HUNDREDS of people joined a protest at NHS "privatisation" with campaigners following in the footsteps of the historic Jarrow March.
The People’s March for the NHS, covering 300 miles from Jarrow to Westminster, has been organised by a group of working mothers from Darlington, who using the name #darlomums on social networking sites.
Several hundred people attended a rally in Jarrow, before up to 300 set off on the first leg to Chester-le-Street.
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A 50-strong core group of marchers will follow the original route undertaken by the 1936 Jarrow marchers, in a bid to raise awareness around what they say is the growing privatisation of NHS care, the impact of cuts on the health service and to call for the return of responsibility for delivering NHS services to the Secretary of State for Health.
The march takes them through 23 different towns and cities over three weeks and they are expected to be joined by more than 3,000 supporters along the route.
Darlington mum Rehana Azam, who co-founded the group with Joanna Adams, said the 999 Call for the NHS campaign was created in response to the Government passing three pieces of legislation which have led to increasing privatisation of the NHS.
Mrs Azam, who is a GMB union national officer for health, said: “We are outraged at the assault by Government on our most prized possession, the NHS.
“In just over four months, 3,000 people have registered to join the People’s March and we are seeing this number increase every day.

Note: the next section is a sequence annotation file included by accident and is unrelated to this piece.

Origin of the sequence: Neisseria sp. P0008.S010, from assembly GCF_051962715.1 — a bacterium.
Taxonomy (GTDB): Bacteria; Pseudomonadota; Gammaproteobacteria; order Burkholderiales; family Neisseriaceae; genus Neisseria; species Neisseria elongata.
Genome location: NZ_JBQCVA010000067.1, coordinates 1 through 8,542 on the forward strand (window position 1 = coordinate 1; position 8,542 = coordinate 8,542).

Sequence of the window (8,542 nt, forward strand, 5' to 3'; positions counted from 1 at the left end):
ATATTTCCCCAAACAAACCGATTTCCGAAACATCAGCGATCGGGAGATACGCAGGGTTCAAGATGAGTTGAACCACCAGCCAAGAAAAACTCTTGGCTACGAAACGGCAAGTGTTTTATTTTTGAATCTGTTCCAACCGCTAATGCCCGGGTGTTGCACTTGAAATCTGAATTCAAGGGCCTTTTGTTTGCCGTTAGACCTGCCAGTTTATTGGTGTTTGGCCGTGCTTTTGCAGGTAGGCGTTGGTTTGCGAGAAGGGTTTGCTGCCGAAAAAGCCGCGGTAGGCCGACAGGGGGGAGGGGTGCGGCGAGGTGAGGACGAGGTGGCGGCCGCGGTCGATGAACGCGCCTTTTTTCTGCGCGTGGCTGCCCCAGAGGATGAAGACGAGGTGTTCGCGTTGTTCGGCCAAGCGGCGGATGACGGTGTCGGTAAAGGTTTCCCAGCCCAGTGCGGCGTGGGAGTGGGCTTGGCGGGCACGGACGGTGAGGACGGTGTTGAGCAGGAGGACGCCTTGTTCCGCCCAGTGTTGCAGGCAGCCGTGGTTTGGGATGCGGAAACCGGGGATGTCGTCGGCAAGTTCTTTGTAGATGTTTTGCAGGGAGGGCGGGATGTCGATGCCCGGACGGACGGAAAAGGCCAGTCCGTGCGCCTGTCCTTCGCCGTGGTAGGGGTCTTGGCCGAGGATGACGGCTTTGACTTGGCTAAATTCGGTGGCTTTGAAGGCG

“We aim to collect local NHS stories from all over the country on our journey to London and we will present the concerns of the general public to MPs and serve notice to every politician who has voted to dismantle our NHS.
“We’re not going to let them forget what they have done.”
Among those showing solidarity as they set off from Chester-le-Street today (Sunday, August 17) was Durham Police and Crime Commissioner Ron Hogg.
He said: “I think it’s vitally important to express our root concerns about the NHS - and the fact that they are recreating the Jarrow march all those years ago really brings home the poignancy.
“This is a real threat to the whole country and I commend what these people are doing.”
North-East MEP Judith Kirton-Darling said: “There has been warm support along the route, with people clapping and beeping their car horns.
“It is clear a lot of people are concerned about what the Government is doing to the NHS.”
The marchers will stay in Ferryhill overnight before making their way to Darlington tomorrow (Monday), where a rally will be held in the Dolphin Centre at 7pm.
For more information visit www.999callfornhs.org.uk.